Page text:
A boat hangs on a heavy chain. It is a ‘pirogue’, a simple flat-bottomed fishing boat, suitable for one or two people. You can see this type of boat sailing the Volta Delta in Ghana. It is a design that can be traced back centuries and has spread across the Atlantic. Peoples who were transported to America to be forced into slavery took their knowledge of boatbuilding with them, and therefore, this type of boat can still be seen in North America today. The boat, bound in heavy chains descends, sinks below the water surface, and is raises from the water up into the air. A repetitive movement of going under water and being pulled up over the water surface again.
The artist has had a thing for boats in the past couple of years. This is the third in a trilogy. In Dordrecht, the first one will be realised: a large wooden barge that is going to be dragged through the city streets next fall. Since the streets are too narrow -or the vessel is too wide-, pieces will break off on the way. The project refers to the important social role of inland shipping, but it has caused quite some commotion in Dordrecht.
The trilogy’s second part is virtual. In this project, the romance of a lone sailor at sea serves as a frame story in which questions about climate, weather, pollution, data, history and perseverance are being explored. It tells the story of Bas Jan Ader, a Dutch conceptual artist who wanted to sail from America’s Cape Cod to Groningen in a small sailing boat in 1975. His boat was found, yet he was not. By using live weather data and simulation technology, an online oceanic world is created in which the viewer can follow the small boat live in actual circumstances.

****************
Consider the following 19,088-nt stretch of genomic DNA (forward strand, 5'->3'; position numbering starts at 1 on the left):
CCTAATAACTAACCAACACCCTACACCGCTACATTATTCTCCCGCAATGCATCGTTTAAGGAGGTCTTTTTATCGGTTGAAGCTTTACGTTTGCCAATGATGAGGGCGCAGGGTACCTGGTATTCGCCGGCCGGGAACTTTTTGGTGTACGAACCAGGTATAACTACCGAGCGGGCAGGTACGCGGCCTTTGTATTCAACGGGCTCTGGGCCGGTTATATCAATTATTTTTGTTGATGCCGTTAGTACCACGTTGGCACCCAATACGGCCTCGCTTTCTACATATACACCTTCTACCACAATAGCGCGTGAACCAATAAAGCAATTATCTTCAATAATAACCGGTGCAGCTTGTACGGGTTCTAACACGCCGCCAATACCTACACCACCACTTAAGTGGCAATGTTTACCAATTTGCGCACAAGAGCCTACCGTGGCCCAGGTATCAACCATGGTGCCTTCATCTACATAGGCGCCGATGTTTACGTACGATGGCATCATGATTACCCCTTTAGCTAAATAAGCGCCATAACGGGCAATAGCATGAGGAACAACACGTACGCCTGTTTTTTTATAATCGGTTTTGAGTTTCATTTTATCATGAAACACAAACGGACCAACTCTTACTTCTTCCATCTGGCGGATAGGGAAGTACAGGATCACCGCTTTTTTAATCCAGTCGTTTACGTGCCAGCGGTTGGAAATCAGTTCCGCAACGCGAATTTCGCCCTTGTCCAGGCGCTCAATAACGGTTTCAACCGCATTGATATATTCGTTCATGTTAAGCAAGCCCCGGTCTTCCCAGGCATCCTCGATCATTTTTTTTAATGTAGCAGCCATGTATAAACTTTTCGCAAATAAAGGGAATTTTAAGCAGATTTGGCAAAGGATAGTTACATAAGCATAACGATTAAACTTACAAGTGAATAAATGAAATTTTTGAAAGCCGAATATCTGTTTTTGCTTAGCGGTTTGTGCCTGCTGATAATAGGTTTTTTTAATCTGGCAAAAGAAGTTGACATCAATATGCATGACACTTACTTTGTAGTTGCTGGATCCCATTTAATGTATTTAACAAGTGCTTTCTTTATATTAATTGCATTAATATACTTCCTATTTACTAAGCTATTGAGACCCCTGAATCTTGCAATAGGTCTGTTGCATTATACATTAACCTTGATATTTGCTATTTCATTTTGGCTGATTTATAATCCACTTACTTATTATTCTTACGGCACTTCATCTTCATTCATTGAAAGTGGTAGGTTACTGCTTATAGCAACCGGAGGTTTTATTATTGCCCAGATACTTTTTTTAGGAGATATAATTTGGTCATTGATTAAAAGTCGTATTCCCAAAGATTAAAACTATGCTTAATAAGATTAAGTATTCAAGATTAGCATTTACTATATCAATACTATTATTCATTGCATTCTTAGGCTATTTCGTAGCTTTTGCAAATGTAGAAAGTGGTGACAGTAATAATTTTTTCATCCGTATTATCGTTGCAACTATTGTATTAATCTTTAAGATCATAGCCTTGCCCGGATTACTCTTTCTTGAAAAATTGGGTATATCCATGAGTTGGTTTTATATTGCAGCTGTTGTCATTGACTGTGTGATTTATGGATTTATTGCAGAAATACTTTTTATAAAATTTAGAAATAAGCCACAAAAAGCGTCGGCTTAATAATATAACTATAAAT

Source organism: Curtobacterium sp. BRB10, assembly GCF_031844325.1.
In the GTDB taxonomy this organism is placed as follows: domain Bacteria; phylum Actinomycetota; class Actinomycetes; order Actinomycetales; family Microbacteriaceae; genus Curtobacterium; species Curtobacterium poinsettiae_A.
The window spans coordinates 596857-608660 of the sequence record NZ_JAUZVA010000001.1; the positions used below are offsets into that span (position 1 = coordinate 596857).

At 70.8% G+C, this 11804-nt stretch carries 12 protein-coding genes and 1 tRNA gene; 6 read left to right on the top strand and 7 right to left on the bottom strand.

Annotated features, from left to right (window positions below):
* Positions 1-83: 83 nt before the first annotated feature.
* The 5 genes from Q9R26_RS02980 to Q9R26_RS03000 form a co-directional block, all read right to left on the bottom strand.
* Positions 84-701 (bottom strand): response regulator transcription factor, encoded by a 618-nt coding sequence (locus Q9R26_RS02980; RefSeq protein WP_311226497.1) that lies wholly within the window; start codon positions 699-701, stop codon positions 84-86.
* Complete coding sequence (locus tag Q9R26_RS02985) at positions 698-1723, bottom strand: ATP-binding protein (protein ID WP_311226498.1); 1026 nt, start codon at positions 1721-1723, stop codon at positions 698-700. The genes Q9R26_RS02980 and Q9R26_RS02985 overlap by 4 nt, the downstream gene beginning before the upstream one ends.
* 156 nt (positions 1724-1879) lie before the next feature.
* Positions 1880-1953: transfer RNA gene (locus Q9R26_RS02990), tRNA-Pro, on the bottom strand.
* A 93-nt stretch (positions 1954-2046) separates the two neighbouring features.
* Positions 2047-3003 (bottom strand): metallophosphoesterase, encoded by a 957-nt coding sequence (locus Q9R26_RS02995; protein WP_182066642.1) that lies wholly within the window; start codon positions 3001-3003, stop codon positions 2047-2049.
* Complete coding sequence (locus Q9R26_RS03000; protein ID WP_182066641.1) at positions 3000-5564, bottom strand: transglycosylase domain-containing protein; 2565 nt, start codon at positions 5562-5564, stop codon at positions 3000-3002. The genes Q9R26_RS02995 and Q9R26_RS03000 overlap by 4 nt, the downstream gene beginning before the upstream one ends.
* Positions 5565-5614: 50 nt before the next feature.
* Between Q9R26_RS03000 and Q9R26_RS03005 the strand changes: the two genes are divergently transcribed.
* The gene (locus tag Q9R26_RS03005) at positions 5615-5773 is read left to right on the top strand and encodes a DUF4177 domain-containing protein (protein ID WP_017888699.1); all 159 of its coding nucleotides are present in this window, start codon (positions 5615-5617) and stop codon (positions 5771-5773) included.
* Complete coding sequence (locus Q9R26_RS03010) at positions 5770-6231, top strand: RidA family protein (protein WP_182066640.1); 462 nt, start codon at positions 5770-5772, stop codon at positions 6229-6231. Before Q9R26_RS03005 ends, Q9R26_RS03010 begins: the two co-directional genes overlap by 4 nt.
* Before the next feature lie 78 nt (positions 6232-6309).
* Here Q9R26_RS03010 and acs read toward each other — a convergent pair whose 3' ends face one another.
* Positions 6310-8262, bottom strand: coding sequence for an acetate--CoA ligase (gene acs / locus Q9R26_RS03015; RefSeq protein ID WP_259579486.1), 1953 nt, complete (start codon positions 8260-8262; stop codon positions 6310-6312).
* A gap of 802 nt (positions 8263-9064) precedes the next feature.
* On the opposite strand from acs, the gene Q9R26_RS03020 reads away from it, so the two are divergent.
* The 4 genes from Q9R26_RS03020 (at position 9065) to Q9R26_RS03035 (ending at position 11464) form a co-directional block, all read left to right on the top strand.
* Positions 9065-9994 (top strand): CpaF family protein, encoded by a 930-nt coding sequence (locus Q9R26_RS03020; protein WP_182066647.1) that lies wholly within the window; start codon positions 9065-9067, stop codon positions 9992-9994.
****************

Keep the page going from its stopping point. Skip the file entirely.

And then there is number three ‘Spellbound’. Edward Thomson: “The installation is related to a dark side of Dutch history: the transatlantic slave trade. I wanted to create a work with fishing boats that are rarely displayed in this context. Watching the water in the Dutch docks, I was struck by how muddy they are. At the time I was mediating on the feeling of fear and what would be ‘Freedom from Fear’. The muddy dock, together with the charged history of slavery; I consider a trauma. And trauma like fear as something that can be hidden but is rarely gone.”
The boat and crane in ‘spellbound’ were built in Dordrecht by people from his artist studio and local volunteers. This collaboration, this collective activity is part of the art project to the artist.
Thomson: “The boat is made from local ash. I didn’t want to import wood. We work from photos and illustrations. During our research, we found hundreds of different types of sailing boats, but they didn’t include construction drawings of the small local Ghanaian fishing boats we were searching for. But this search lead us to academic research papers which linked the design of pirogues in the north American swamplands to technology brought to the Americas buy peoples forced into slavery in West Africa. There were many technical drawings of North American pirogues, so the boat we built is a hybrid, taking the proportions from these drawings and its detailing from photos we could find of Volta delta pirogues. The boat is then entangled in a large chain tied tightly with shibari inspired knots, the weight of this entanglement is what sinks the boat. When it is being hoisted, the water runs and splashes out of it, like a fountain. The sound of the installation is important. We keep the motor that lowers and lifts the boat as quiet as possible. You can hear the chain, you can hear the water gurgling when the boat sinks, you can hear the water running from the boat when it is slowly hoisted. My work is about time and space. I try to transfer certain histories into the present. That’s what is happening here.”